The other week, I made a list for Body Language associated with Flirting and had a huge response to the topic. Flirting is often a big component to teen fiction as well as any novel with a romance vibe.
Because Flirting is all about reading the signs, I thought it might be useful to also look at the Body Language used to show flirting disinterest. After all, not every character ends up with the girl or guy, and some are too clueless to understand their flirting attempts are a total turn off. As writers, sometimes our goal is to show the reader something that the characters themselves are unaware of, and this is where body language signals are so important. For sake of clarity, I’ll give examples where the male is the flirting initiator. 🙂
Sorry, I’m Just Not That Into You
A lack of eye contact If the girl is more into studying the contents of her purse, checking for texts or fiddling with her drink straw than him, this is your male character’s cue that as far as romantic matching goes, he isn’t on her radar.
Excuses If an excuse is used to get out of the conversation that does not involve a time constraint (bell for class rings, a work shift, etc), seems rushed or paper thin, move on. When under pressure, people often grab onto the first idea that will get them out of the situation. If her exit excuse sounds phony or nebulous, it probably is.
Closed body posture Crossed arms, rigid muscles, taking a step back or leaning away or to the side, holding a purse or jacket as a barrier between you…these are all ways she’s announcing a lack of interest.
Stiff reactions to humor If a weak smile or faked laugh is all his attempts at being funny elicit, it’s probably time to move on to a warmer reception elsewhere. If her reaction is veiled sarcasm or derision, then he should definitely take the billboard hint and get out of there.
Attention is elsewhere If your guy is trying out his moves and she’s scanning the room, checking out other things going on, looking for friends and only making a passing attempt at interacting, it’s like a clue gun to the head: NOT INTERESTED.
The Infamous BUT If she pays you a compliment and then tags a but onto it, that my friend is the kiss of death. You’re a nice guy, but… I like you, but… You’re a lot of fun, but… These are all examples of how maybe you were witty and fun, but she didn’t feel the chemistry.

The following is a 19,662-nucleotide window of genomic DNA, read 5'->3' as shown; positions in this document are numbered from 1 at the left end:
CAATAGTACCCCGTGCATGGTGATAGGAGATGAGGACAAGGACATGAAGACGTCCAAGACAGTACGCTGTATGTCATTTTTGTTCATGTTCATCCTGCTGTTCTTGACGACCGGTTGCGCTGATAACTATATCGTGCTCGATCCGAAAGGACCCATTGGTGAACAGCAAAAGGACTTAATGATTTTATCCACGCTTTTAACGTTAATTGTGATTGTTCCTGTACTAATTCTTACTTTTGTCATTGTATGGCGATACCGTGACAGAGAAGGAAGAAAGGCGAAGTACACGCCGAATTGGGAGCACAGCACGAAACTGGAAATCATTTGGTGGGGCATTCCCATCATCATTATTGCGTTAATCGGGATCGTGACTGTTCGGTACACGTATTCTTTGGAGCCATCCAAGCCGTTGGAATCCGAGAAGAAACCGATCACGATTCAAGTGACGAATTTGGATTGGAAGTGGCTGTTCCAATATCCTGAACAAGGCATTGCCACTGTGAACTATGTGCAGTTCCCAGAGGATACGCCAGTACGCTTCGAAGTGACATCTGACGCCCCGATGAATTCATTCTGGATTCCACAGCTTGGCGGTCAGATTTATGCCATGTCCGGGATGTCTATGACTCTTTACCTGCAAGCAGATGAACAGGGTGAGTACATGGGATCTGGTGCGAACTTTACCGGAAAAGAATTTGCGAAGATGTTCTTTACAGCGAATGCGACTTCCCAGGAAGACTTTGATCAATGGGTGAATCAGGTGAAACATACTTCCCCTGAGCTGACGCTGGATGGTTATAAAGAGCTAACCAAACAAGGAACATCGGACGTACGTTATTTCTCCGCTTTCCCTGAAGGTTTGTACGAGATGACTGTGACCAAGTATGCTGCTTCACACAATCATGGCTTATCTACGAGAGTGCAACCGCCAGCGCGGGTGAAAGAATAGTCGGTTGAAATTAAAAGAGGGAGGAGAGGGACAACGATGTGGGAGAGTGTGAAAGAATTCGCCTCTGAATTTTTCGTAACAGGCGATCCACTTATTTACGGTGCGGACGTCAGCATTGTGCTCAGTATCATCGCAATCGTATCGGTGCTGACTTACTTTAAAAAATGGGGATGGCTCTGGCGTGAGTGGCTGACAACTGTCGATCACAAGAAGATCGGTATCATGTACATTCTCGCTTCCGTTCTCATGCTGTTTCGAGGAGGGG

Want your character to avoid instant rejection? Avoid these Flirting Don’ts:
—Don’t stare. A gaze should linger, but staring can be creepy and makes people uncomfortable.
—Don’t undress her with his eyes or have him make lurid comments unless she does first. Hot flirting at the right time is good, but making her feel like a side of beef isn’t. Never exceed the other person’s intensity.
–Don’t ignore personal space. No one wants their space invaded. Watch for signs she wants him to move closer–leaning in, moving herself closer, etc. If he moves too close, too fast, it will make her uneasy.
–Don’t talk too much or make it all about him. Nerves often make people feel more talkative. But if he monopolizes the conversation or doesn’t allow her time to respond or add her own thoughts, she’ll lose interest fast. Ditto if his idea of attracting her is to air all his excellent qualities, interests, abilities, etc. No one finds ego attractive.
–Don’t act insecure. He might be scared to death, but he can’t show it. If he walks up to her with failure on his mind, it becomes a self-fulfilling prophesy.
–Don’t be over-touchy, especially on first encounters. Even if she’s sending signals she’s like to be touched or even touches him first, show some restraint. If he turns into an octopus, her good judgement ‘warning system’ will kick in and he’ll end up wallowing alone in #flirtingfail
Do you have any ones to add? How do you show the ‘not into you’ vibe without resorting to telling?
Angela is a writing coach, international speaker, and bestselling author who loves to travel, teach, empower writers, and pay-it-forward. She also is a founder of One Stop For Writers, a portal to powerful, innovative tools to help writers elevate their storytelling.